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By using a programmable thermostat, you can adjust the times you turn on the heating or air conditioning through a pre-set schedule, according to the US Department of Energy. For every degree you lower the thermostat in the winter or raise it in the summer, you’ll save between 1 percent and 3 percent of your heating and cooling bill. You can save around 10 percent a year of your bill by simply turning your thermostat back 10 degrees to 15 degrees for eight hours.

Programmable thermostats can cost as little as $30 to as much as $300 depending on how fancy you get them, although they will pay for themselves in energy savings.

But what if you’re either a.) not in the market for a thermostat, or b.) don’t have a thermostat to replace? Well, there are other options. Another energy-saving solution is to purchase a Cool-n-Save, which attaches to almost any home air conditioning unit. The system costs about $100, but it’s supposed to save you 30 percent on your electric bill.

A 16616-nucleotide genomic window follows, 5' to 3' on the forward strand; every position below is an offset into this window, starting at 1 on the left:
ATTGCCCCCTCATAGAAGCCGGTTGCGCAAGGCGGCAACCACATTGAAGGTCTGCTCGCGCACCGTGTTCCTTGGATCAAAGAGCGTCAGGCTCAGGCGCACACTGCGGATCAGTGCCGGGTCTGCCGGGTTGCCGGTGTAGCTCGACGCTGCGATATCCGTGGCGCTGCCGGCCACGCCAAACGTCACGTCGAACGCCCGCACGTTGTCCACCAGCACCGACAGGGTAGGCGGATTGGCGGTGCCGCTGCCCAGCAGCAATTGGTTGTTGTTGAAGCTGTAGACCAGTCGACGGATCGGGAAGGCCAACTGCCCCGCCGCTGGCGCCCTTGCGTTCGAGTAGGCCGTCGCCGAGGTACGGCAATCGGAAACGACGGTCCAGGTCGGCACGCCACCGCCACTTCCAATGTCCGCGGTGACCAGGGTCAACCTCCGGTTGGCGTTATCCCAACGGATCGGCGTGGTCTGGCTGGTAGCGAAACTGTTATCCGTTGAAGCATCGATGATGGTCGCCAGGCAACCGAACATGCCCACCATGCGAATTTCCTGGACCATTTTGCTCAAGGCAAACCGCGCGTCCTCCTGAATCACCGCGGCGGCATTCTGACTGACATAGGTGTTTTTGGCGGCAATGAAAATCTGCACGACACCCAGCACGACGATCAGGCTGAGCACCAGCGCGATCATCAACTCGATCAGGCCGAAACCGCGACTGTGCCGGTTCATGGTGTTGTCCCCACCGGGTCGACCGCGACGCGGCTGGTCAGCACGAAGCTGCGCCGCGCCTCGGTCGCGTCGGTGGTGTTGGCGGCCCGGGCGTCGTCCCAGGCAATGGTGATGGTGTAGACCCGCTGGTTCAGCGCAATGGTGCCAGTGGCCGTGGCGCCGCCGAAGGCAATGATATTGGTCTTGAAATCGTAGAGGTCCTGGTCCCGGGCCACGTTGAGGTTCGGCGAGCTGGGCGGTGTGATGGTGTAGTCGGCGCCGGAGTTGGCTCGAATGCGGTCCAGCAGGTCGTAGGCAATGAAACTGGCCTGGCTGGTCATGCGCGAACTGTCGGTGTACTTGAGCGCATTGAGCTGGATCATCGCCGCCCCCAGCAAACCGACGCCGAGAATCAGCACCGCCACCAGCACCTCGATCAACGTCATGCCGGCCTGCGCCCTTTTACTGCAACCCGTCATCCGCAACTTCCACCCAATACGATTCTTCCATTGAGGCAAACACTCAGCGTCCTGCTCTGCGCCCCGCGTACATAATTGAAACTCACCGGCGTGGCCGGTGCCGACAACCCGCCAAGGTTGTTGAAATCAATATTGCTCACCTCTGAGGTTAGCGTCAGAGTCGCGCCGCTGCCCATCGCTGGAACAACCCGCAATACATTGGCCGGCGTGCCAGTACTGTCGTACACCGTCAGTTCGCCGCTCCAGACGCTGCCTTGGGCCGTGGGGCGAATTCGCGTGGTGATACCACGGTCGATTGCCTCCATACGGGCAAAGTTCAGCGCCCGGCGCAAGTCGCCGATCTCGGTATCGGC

Additional options involve working with what you already have. The US Department of Energy suggests keeping your house warmer than normal when you are away and lowering the setting to 78°F (26°C) only when you are at home and need cooling. Or, if you really want to save (and don’t have pets at home that need a cooler temperature), try turning off your air conditioner about 10 minutes before you leave the house, so that you still feel cool prior to heading out. You should also be sure to clean and to maintain your air-conditioning unit properly.

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The best option for saving energy and money: Don’t use an air conditioner at all. E/The Environmental Magazine suggests using table top or ceiling fans, which use about only 1/30th the electricity of a room air conditioner. Even better yet, just throw open a couple windows and let nature do its thing.

As Schumacher said, nature is self-balancing, self-adjusting and self-cleansing. Why not let a little bit of that goodness flow through your house now and then? It’ll beat air conditioning any day, I guarantee it.

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Keeping the bugs at bay

“There’s so much pollution in the air now that if it weren’t for our lungs there’d be no place to put it all.”Robert Orben

Nothing says summer more than relaxing in the sunshine, getting together with friends and sharing a meal in the great outdoors. However, with all the excitement, it’s easy to forget about the damage all the good times may be having on one’s health and the environment.